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US Lawmakers Worried by Iranian Missile Tests


Iranian missile tests have provoked widespread criticism in the U.S. Congress, where lawmakers called them provocative and urged stronger U.S. and international pressure on Tehran. VOA's Dan Robinson reports, Undersecretary of State for Political Affairs William Burns told a congressional panel the United States and its allies are committed to maximizing diplomatic efforts on the Iranian nuclear issue.

A previously-scheduled hearing on U.S. policy toward Iran coincided with news that Iran's Revolutionary Guard forces test fired a barrage of missiles including the long range Shahab-3.

The White House condemned the launches, with a National Security Council spokesman saying Iran should refrain from further tests and cease development of ballistic missiles.

Undersecretary of State Burns used his testimony to reiterate the two-track approach of the United States and its partners, combining economic and financial sanctions with incentives:

"Our strategy is built on tough-minded diplomacy, maximizing pressure on the Iranians at multiple points to drive home the cost of continued defiance of the rest of the world, especially on nuclear issues," he said. "At the same time we're trying to make clear to Iran and its people what they stand to gain if they change course."

Potential threats to Israel from Iranian missiles were on the minds of Democrats and Republicans, including committee chairman Howard Berman:

"We need look no further than today's news of an Iranian long-range missile test, a missile capable of carrying a nuclear payload to Israel," he noted. "This, coupled with the belligerent talk from Tehran of 'enemy targets' being 'under surveillance,' could not make it any clearer that we need to use every diplomatic and economic tool available to steer Iran away from developing nuclear weapons capability."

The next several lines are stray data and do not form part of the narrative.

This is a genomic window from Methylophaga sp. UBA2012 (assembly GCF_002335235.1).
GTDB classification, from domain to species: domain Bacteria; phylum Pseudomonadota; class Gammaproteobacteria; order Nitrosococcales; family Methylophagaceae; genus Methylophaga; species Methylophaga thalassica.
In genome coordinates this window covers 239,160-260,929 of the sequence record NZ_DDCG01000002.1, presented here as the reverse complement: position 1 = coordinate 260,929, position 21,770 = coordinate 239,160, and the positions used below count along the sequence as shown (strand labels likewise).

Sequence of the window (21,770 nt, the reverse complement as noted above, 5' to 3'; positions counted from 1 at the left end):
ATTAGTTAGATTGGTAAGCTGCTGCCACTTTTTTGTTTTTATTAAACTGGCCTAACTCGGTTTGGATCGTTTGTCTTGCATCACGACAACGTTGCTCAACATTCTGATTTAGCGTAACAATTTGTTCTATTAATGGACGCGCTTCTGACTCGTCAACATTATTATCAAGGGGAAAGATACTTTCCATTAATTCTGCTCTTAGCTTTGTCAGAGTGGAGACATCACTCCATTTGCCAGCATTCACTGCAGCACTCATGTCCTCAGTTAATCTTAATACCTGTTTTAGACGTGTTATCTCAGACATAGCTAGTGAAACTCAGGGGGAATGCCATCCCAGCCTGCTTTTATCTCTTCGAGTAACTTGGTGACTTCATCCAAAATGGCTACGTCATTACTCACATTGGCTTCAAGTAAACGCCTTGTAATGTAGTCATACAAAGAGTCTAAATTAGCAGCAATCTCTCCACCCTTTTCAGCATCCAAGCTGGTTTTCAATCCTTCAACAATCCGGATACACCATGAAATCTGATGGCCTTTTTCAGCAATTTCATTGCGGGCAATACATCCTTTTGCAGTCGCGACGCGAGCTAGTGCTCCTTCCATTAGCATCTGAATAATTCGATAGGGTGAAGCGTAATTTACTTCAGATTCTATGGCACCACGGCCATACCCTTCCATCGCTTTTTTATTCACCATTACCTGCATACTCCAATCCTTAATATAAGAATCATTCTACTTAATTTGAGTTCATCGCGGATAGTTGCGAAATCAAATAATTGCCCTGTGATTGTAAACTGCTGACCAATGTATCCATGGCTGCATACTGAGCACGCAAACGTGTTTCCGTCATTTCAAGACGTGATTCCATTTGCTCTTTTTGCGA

Here is Florida Republican Congresswoman Ileana Ros Lehtinen:

"As today's news reports clearly show, Iran already has short and medium range missiles capable of reaching U.S. forces and allies in the region and is also pursuing long-range ballistic missiles to enable it to reach Europe and possibly the United States," she explained.

Illinois Republican Mark Kirk called on the G8 nations to impose a quarantine on gasoline exports to Iran, which depends on fuel imports, and said the U.S. should do more to protect Israel from Iranian threats:

"It's time for the United States to offer full ballistic missile defenses for Israel. Democracies are best when they stick together," he said.

Congressman Gary Ackerman was among Democrats launching renewed criticisms of the Bush administration over its reluctance to fully implement provisions of the Iran Sanctions Act.

"The administration has never implemented the Iran Sanctions Act, even though nearly 20 international companies and consortia have crossed the so-called red line of investing $20 million in Iran's energy sector," he said. "That shows them that the benefits are all there, but the costs are not to be paid."

Ackerman was supported by Republican Dan Burton who says more needs to be done to impose and enforce stronger economic and investment sanctions:

"We haven't been putting pressure on them to stop doing business with Iran when we say we're imposing every kind of sanction possible," he noted.

In his testimony, Undersecretary Burns reiterated long-standing Bush administration policy that it is fully committed to diplomacy, repeating that while on the table, the military option remains a last resort.

Burns provided this assessment of Iran's nuclear program:

"While deeply troubling, Iran's real nuclear progress has been less than the sum of its boasts," he explained. "It has not yet perfected enrichment and as a direct result of U.N. sanctions, Iran's ability to procure technology or items of significant for its nuclear or missile programs, even dual-use items, has been impaired."

At the same time, Burns says Iran still has not complied with U.N. Security Council resolutions regarding its uranium enrichment, or answered questions from the International Atomic Energy Agency about its past weaponization activities.

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